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Tuesday, June 7, 2011

Review Tahmima Anam's THE GOLDEN AGE




The story starts with Rehana at her husband Iqbal's grave saying that she has lost the children. It was a peculiar twist and for a moment I thought the children had died but very soon we learn that Iqbal's brother through a court order has obtained legal custody of Rehana's two children. Rehana is heart broken because she feels that she was given an opportunity of speaking up in court and she did not do so. Now it is upto her to find a way to get her children back.


The story of Rehana and Maya and Sohail( whom Rehana gets back within an year) is one part of the story. The other is the period in history in Bangladesh where the great partition took place, where Pakistan and Bangladesh were divided, over a million people died, hundreds of thousands of families became refugees on both sides of the border, and where war and brutality affected the ordinary man. Ordinary women like Rehana who was just a middle class widow trying to bring up her two teenaged children.


How the beginning of the war destroys life as it was for Rehana, the growth of urban terrorism and Sohail himself being a guerilla, how Maya turned her talent for writing towards propaganda for the cause of Bangladesh's freedom is the story of The Golden Age. It is also about Rehana hoping and praying that life could go back to what it was before the war. This can of course never be - life never ever goes back to what it was before.


This book was awarded a prize in 2008 and is a very comfortable read. My first read of a Bangladeshi author and now I must look for The Good Muslim the sequel to this. This book is part of my contribution towards the South Asian Challenge 2011 conducted by S. Krishna.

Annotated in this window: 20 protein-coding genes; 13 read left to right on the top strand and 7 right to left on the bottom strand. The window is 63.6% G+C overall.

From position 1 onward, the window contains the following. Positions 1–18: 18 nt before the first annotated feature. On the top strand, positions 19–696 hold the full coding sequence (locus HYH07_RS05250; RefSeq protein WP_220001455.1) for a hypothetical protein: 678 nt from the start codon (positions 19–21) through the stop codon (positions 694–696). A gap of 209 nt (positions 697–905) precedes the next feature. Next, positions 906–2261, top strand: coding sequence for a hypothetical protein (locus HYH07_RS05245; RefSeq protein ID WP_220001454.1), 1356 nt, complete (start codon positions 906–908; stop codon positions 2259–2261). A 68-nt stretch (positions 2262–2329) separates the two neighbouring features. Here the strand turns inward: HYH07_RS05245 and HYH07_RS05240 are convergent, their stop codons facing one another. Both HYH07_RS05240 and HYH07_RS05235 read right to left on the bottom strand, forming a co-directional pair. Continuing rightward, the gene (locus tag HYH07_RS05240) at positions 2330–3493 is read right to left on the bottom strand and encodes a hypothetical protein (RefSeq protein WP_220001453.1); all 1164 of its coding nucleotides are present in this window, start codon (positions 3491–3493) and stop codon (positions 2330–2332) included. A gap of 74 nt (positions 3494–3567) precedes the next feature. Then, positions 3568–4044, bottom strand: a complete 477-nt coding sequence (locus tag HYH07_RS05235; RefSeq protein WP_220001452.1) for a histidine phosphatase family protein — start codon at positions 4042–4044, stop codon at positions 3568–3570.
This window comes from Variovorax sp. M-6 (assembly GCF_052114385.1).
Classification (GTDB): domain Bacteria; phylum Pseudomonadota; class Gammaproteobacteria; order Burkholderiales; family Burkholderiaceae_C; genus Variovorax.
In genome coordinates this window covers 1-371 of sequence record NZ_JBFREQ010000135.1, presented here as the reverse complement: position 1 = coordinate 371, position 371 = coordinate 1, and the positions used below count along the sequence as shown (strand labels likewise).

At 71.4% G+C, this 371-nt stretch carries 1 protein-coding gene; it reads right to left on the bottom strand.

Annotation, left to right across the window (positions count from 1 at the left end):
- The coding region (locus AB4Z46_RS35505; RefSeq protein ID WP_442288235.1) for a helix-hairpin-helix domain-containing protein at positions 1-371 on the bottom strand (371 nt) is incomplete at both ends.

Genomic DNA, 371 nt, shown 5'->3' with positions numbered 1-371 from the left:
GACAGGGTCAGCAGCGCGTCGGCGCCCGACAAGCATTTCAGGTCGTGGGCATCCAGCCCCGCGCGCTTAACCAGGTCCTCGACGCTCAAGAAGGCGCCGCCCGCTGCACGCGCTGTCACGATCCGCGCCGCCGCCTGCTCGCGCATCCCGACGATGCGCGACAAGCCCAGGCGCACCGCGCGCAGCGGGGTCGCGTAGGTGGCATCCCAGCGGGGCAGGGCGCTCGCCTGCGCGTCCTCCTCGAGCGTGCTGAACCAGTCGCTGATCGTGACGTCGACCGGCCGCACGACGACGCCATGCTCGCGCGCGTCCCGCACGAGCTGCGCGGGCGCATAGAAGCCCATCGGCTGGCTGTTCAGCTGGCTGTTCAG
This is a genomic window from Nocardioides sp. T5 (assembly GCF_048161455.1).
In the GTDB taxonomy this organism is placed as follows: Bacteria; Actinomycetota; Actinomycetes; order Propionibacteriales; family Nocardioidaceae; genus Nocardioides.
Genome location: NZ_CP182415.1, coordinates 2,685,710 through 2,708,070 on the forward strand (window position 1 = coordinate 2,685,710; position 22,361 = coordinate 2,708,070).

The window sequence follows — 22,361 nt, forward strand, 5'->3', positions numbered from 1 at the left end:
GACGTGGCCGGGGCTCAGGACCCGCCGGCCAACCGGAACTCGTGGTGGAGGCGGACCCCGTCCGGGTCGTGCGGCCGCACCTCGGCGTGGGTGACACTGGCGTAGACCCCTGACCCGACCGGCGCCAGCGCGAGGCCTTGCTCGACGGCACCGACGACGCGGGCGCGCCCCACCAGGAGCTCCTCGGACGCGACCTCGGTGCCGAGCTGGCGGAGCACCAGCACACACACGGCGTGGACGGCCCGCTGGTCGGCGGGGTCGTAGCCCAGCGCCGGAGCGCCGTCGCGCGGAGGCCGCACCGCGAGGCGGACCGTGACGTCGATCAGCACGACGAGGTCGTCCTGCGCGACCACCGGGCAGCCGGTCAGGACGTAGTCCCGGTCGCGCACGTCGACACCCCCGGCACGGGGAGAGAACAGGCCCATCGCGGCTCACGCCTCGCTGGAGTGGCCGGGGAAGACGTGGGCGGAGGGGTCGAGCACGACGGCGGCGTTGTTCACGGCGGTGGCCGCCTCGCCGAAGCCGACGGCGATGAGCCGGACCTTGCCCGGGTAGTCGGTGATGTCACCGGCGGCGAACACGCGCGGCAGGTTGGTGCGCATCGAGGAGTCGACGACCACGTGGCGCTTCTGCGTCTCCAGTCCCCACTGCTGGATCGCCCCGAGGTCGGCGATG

9 comments:

bermudaonion said...

I know very little about that time period or what went on in Bangladesh so that book sounds like one that could teach me a lot. Sounds fascinating!

CHE said...

I haven't read any Bangladeshi writer except Taslima Nasreen. Although I have read some good books on the post partition scenario. This one sounds interesting.

chasingbawa said...

This is one of my favourite books (together with the sequel) that I've read in the last 3 year. Really glad you liked it.

Heather said...

I really enjoyed this book. I think that it was my first about Bangladesh and the war. Here's the link to my review.

Tiny Library said...

An interesting concept - from your synopsis I thought the children had passed away too.

I'm really enjoying your reviews from this challenge. I don't read much Asian literature so it's a good way for me to see what's out there.

Anna said...

I know nothing about this period in history, so this book sounds fascinating. Thanks for bringing it to my attention.

(Diane) Bibliophile By the Sea said...

I liked this book, and look forward to The Good Muslim as well.

mel u said...

This sounds like a very interesting book-I have read a few short stories recently by authors from Bangladesh

Lisa said...

I got this one a couple of years ago and was very excited to read it but I just didn't get to it right away and it has gotten buried. Thanks for the reminder--sounds like I won't be disappointed!